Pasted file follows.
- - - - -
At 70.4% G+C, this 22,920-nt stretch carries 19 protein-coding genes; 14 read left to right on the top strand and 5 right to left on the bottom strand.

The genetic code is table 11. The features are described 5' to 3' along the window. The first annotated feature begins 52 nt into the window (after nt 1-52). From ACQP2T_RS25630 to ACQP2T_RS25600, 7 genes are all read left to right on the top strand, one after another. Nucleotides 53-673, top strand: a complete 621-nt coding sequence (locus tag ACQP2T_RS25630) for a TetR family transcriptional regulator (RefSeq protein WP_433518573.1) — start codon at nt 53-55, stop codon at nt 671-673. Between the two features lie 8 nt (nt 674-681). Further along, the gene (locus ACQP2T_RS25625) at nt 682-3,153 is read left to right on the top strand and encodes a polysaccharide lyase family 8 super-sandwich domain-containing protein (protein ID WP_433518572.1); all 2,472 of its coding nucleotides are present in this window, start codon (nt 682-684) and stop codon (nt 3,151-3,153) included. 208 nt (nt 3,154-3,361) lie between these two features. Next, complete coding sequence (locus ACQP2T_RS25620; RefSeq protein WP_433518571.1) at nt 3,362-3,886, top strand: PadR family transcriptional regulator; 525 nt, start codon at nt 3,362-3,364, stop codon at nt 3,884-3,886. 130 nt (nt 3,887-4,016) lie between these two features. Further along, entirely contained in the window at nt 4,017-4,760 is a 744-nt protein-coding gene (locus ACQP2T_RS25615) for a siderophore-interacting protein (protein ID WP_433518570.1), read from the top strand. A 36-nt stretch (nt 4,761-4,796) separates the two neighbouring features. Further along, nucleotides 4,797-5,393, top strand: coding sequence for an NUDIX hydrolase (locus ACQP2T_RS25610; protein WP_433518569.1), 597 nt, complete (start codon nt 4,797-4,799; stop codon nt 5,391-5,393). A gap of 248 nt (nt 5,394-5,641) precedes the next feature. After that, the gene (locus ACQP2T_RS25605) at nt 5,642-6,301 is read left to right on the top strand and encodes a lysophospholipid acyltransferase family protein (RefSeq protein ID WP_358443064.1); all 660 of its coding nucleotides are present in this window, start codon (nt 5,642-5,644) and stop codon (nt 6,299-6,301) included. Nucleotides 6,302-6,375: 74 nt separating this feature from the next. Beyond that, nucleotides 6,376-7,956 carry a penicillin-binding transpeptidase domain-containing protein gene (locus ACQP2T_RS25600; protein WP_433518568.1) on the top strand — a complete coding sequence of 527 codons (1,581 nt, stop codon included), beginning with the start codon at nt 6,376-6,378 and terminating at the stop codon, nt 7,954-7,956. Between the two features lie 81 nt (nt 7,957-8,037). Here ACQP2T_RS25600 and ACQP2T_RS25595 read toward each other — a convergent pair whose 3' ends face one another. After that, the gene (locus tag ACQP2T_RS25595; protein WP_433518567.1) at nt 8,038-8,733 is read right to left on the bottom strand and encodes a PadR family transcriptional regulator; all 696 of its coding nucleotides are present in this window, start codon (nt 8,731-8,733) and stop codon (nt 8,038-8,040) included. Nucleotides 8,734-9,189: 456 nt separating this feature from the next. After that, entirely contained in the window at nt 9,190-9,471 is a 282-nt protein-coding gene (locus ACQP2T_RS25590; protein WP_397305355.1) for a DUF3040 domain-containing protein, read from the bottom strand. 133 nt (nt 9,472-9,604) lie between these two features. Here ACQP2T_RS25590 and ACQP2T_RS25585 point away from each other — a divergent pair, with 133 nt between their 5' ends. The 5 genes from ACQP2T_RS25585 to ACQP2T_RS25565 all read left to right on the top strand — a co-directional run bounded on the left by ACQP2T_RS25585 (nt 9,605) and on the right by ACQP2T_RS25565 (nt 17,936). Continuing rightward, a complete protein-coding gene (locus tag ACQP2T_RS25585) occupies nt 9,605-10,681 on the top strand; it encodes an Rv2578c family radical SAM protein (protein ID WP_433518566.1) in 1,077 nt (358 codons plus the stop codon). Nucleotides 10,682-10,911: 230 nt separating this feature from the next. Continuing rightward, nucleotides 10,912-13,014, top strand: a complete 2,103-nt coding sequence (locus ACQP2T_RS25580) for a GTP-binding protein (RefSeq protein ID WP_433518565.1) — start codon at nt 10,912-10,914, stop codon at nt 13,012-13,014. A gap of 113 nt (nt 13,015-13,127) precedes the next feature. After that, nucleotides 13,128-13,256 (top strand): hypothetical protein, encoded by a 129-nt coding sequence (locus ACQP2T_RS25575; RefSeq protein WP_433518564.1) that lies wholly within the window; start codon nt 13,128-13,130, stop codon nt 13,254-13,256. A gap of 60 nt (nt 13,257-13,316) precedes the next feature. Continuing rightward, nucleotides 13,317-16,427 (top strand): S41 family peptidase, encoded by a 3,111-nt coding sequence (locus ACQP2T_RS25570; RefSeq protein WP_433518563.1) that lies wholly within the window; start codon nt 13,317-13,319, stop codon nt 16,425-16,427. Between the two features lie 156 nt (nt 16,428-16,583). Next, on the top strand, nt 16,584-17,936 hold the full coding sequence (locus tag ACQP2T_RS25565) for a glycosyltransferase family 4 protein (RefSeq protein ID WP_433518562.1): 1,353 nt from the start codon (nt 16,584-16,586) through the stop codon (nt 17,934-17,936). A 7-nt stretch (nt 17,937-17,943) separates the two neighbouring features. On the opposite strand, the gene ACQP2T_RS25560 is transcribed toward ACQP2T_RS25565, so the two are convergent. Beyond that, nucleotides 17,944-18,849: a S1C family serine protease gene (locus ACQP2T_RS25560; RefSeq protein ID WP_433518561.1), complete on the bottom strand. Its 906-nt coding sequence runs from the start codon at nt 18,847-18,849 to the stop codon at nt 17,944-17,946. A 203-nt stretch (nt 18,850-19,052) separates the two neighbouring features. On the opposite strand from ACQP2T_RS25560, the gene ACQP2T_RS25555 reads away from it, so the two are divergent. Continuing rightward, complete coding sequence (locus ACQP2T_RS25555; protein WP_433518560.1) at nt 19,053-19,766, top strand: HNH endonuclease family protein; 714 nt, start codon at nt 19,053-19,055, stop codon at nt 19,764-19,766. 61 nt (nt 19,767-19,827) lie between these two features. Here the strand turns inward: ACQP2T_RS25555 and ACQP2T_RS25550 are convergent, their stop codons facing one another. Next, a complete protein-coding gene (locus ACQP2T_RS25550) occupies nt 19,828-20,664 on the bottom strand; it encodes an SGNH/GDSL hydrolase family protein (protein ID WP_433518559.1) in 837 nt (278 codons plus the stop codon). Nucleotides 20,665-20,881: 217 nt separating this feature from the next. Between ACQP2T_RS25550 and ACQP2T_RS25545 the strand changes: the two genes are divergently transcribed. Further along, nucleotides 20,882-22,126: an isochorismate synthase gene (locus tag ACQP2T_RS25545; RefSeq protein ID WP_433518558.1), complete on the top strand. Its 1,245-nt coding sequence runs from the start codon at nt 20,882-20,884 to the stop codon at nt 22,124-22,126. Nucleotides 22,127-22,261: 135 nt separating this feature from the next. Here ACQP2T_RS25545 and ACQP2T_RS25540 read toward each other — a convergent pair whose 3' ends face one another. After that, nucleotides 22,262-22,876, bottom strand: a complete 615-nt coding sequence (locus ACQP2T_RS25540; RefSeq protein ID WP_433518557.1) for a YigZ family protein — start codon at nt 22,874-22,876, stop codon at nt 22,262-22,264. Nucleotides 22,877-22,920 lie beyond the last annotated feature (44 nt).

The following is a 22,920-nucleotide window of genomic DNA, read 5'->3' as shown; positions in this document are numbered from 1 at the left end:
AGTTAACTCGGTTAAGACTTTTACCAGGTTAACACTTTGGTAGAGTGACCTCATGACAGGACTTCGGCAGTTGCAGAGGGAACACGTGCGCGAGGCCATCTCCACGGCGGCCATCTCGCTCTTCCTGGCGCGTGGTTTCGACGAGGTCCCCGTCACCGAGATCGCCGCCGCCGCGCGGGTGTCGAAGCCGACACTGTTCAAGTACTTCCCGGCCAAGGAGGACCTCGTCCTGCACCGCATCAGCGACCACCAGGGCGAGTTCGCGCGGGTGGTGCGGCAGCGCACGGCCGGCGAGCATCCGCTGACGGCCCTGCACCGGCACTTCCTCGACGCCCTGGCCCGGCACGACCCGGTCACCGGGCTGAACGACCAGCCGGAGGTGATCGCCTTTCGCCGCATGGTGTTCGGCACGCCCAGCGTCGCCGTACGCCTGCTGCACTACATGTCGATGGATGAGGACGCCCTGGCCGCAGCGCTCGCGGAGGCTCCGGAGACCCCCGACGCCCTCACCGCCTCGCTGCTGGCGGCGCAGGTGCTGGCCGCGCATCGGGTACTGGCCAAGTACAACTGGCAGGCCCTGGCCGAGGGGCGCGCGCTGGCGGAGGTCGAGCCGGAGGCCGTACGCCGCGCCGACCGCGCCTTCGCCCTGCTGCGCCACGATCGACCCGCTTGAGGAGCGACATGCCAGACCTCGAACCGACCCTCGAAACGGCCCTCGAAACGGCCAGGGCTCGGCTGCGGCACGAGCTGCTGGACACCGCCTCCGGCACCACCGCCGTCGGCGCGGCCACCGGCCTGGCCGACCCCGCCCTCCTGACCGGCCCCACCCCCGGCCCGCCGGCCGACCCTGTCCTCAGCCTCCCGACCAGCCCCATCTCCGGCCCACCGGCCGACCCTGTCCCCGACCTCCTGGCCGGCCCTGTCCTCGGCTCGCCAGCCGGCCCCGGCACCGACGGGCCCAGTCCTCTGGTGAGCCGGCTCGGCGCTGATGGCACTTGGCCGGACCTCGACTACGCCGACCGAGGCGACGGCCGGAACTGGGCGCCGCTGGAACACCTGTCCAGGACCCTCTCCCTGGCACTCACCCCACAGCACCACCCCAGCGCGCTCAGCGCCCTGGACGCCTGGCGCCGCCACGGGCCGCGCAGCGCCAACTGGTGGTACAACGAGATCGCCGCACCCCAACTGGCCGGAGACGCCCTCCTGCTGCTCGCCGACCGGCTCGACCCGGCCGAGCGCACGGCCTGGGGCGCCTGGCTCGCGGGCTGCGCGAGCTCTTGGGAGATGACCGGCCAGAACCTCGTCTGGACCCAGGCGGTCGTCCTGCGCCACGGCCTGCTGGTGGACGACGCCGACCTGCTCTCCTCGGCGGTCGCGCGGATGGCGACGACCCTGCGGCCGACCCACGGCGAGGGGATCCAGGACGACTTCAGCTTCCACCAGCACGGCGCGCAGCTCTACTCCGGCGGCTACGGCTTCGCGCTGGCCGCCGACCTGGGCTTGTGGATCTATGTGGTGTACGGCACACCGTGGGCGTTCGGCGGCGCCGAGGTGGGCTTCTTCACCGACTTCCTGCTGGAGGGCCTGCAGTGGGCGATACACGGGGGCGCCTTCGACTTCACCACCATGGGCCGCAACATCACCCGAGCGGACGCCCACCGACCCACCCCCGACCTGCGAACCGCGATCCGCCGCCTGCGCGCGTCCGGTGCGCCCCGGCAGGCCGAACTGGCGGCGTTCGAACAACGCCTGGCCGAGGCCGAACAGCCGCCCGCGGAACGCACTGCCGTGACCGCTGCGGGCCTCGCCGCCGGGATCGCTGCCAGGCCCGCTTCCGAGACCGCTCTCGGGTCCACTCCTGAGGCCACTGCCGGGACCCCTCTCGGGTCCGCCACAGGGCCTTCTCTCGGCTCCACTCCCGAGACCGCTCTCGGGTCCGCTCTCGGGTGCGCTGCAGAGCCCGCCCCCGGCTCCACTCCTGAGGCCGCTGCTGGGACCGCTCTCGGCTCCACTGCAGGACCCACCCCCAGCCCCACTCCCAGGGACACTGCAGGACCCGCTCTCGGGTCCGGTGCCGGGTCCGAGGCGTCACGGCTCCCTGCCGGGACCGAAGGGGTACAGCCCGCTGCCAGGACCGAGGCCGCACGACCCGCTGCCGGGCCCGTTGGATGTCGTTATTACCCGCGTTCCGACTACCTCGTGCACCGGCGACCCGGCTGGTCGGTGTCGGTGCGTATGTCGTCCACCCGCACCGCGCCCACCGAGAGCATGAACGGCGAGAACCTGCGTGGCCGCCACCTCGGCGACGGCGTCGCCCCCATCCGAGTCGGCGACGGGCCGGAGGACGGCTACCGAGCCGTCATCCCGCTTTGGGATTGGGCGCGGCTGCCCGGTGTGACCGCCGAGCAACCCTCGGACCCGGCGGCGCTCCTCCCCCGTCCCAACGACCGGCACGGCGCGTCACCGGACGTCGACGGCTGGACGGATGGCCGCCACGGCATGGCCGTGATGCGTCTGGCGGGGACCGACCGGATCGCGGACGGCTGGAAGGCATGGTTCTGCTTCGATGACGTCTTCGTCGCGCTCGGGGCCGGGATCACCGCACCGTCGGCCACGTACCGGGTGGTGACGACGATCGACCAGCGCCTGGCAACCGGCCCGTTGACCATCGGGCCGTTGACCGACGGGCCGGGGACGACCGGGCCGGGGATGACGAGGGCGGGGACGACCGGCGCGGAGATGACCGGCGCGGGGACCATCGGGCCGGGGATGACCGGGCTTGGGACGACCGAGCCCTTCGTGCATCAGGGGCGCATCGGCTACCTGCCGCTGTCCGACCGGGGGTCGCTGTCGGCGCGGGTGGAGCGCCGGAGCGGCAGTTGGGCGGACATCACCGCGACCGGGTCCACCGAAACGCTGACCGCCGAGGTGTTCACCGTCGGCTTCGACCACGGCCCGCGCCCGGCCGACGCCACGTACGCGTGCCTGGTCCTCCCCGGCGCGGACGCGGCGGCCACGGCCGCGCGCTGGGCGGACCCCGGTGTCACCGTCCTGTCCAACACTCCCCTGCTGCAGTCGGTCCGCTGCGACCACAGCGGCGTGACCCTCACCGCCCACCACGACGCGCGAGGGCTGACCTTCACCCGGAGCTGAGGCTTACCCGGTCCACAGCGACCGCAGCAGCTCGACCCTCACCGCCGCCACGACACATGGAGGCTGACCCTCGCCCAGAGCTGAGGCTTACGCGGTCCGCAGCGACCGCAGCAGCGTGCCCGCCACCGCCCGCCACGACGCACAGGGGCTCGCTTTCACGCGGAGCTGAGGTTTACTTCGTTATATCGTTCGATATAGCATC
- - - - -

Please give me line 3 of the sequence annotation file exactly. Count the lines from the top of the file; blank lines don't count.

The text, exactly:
The following is a 22,920-nucleotide window of genomic DNA, read 5'->3' as shown; positions in this document are numbered from 1 at the left end: